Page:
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Nov 25 2005 / Aaron

The BookBlogularity Is Near

Good to Great: Why Some Companies Make the Leap… and Others Don’t
by Jim Collins

An inspiring study on the common factors shared by companies that made the transition from merely average normal companies to great companies. When the transition is made it is like the rocket boosters have been lit. The study finds these companies shine because of a few common factors:
They all have rational non-ego-centric leaders that make the tough decisions with little regard for personal gain. They have high employee standards, feeling it’s better to suffer understaffed for a while, or grow slower, rather than hire mediocre employees. With too many mediocre employees the company can never be great. The company executes a strong focus on the core, which is the thing it can be best in the world at doing. It stops doing anything outside of its focus area. The work culture is highly disciplined, results oriented, and pragmatically embraces technology to accelerate progress. It builds momentum off of being consistent to its core prowess.

The Singularity Is Near : When Humans Transcend Biology
by Ray Kurzweil

As a Computer Scientist, one becomes intimate with exponential growth, in many forms. I’m no stranger to the idea of the Technological Singularity as I’ve been avidly exposed to transhumanist philosophy and Hard Science Fiction. So really, there were few new ideas in this book for me. That doesn’t mean a good preaching-to-the-choir-book can’t be good fun now and then. I would certainly recommend this book to family and friends (and even a few strangers, if they can read english) if their curiosity is aroused to understand where technology is really headed.

To the uninitiated, Kurzweil may sound downright loony in his predictions, but the man has done his homework. Even if his timelines are over-optimistic, I think that barring major global catastrophes, much of what is predicted in this book shall come to pass in some form, if not by 2047, then perhaps no more a few decades more. Such is the nature of exponential growth in the ability for this universe to organize information. Plotting the time-line of the big bang, the earlist single-celled life on earth, multi-cellular life, the cambrian explosion (body plans & vision), mammals, homonids, homo sapiens, human civilization, the industrial revolution, the computer revolution, the internet revolution, and you will see a exponential curve. Each successive new ‘technology’ or organization of information provides a more powerful system to drive the growth and creation of its successor, such that the successor is an order of magnitude more powerful and is created and order of magnitude faster than the preceding technology.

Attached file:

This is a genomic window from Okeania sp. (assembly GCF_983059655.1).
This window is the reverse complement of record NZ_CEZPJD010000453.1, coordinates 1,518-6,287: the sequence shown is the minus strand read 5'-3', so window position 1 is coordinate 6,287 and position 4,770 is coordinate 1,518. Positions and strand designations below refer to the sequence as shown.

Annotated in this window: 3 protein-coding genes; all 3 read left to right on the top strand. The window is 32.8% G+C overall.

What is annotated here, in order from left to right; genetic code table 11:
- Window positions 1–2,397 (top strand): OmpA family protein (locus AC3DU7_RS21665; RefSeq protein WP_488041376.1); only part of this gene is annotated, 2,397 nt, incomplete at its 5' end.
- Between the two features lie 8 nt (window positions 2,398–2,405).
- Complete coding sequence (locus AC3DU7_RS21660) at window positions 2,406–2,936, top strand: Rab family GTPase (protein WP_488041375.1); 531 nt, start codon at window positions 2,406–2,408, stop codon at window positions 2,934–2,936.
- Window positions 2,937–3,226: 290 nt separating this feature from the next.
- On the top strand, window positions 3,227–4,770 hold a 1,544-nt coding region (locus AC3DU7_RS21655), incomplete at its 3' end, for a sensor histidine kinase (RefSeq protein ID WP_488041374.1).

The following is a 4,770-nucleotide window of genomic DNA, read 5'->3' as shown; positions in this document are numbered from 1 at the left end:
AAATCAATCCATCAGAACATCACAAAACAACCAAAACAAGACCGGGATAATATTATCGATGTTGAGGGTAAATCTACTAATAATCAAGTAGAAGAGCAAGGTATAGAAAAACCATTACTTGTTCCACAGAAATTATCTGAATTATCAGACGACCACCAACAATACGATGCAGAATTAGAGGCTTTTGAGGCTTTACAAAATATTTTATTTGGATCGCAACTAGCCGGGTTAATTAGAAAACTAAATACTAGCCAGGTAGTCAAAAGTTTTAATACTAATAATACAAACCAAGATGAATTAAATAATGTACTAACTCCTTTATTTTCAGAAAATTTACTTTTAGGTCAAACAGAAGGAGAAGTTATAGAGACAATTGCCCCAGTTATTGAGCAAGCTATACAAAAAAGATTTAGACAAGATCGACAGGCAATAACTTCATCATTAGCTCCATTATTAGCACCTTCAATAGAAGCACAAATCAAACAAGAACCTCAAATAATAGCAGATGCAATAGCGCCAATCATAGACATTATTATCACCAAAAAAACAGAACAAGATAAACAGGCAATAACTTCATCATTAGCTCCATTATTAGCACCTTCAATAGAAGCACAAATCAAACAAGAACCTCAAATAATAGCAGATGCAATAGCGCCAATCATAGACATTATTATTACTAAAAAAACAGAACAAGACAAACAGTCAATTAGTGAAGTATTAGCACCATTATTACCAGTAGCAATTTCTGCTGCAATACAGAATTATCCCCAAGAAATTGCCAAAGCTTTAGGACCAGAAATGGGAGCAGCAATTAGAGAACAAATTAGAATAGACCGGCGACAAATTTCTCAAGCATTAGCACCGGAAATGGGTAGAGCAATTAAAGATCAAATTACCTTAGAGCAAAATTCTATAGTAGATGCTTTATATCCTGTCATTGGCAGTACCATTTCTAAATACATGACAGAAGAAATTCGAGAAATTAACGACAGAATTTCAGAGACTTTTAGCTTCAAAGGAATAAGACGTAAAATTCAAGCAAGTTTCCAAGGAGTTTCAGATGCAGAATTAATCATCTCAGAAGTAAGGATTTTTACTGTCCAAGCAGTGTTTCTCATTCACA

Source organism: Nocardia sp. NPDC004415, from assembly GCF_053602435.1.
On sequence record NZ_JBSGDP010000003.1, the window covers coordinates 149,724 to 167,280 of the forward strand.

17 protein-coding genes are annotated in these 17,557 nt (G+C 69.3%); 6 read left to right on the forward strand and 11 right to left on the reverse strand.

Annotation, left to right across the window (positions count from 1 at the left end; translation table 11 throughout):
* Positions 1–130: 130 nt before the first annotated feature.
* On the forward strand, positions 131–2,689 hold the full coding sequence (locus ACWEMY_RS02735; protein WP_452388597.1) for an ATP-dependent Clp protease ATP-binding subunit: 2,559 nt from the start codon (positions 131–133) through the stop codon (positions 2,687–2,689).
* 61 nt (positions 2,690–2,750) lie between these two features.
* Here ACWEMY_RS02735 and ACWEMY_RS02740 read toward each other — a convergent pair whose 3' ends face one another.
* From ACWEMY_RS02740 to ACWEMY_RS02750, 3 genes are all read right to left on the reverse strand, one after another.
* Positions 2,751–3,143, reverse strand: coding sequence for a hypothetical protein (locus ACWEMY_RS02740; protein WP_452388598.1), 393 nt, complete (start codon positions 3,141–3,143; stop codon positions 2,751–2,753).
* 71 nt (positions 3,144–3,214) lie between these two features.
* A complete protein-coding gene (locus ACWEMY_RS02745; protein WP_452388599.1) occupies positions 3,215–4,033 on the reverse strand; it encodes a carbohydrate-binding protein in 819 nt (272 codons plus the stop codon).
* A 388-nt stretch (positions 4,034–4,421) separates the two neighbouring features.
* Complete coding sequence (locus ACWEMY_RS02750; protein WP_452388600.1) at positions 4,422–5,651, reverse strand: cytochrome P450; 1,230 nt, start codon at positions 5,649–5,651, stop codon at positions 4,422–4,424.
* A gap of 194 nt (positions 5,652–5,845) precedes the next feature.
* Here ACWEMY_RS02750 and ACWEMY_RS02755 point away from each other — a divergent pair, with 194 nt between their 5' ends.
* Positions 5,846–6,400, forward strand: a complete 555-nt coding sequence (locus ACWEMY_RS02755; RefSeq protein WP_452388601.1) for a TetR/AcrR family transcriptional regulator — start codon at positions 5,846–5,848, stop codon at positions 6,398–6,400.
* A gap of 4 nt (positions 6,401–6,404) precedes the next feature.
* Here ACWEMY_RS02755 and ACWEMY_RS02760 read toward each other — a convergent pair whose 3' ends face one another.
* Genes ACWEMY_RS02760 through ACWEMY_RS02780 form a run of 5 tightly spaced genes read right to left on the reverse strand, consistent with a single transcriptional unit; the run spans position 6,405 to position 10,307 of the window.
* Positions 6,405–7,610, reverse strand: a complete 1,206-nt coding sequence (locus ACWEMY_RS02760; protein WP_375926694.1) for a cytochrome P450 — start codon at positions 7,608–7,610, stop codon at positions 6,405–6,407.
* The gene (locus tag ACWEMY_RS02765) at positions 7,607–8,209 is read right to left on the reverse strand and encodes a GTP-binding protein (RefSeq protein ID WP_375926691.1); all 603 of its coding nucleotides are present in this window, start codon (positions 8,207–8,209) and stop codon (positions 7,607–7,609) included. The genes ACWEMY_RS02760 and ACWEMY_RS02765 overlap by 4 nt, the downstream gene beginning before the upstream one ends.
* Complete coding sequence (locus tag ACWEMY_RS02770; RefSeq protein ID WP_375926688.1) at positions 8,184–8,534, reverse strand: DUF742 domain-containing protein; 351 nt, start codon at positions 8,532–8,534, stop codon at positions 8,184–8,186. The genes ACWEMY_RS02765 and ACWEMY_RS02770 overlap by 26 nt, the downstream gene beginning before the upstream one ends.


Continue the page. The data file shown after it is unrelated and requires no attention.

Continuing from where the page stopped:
These changes used to take billions, then hundreds of millions of years, then millions of years, thousands of years, and so on. We are now experiencing multiple technological revolutions within a single generation. Kurzweil predicts that next few revolutions now underway will churn within mere decades, and eventually within years. There may come a day sometime mid-century, when the rate of change will be so great the world will appear to change over night. The Singularity. But it doesn’t stop there.

Hold on to your hats. The merged-man-machine transcendance will continue to grow exponentially, transforming the matter of the solar system, the galaxy, and the universe into computational, sentient, substrate. Perhaps the Bible has it backwards: Out of chaos comes man, and man creates God in his own image. Stick that in your pipe and smoke it.

For a quick & free overview of these [heretical] ideas, see an older essay by Kurzweil on the topic.


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  1. Samuel / Nov 26 2005

    I am smoking it!

  2. april / Dec 9 2005

    Hi Aaron,

    I loved that Jim Collins book!!!

    It was great seeing you and Christine!


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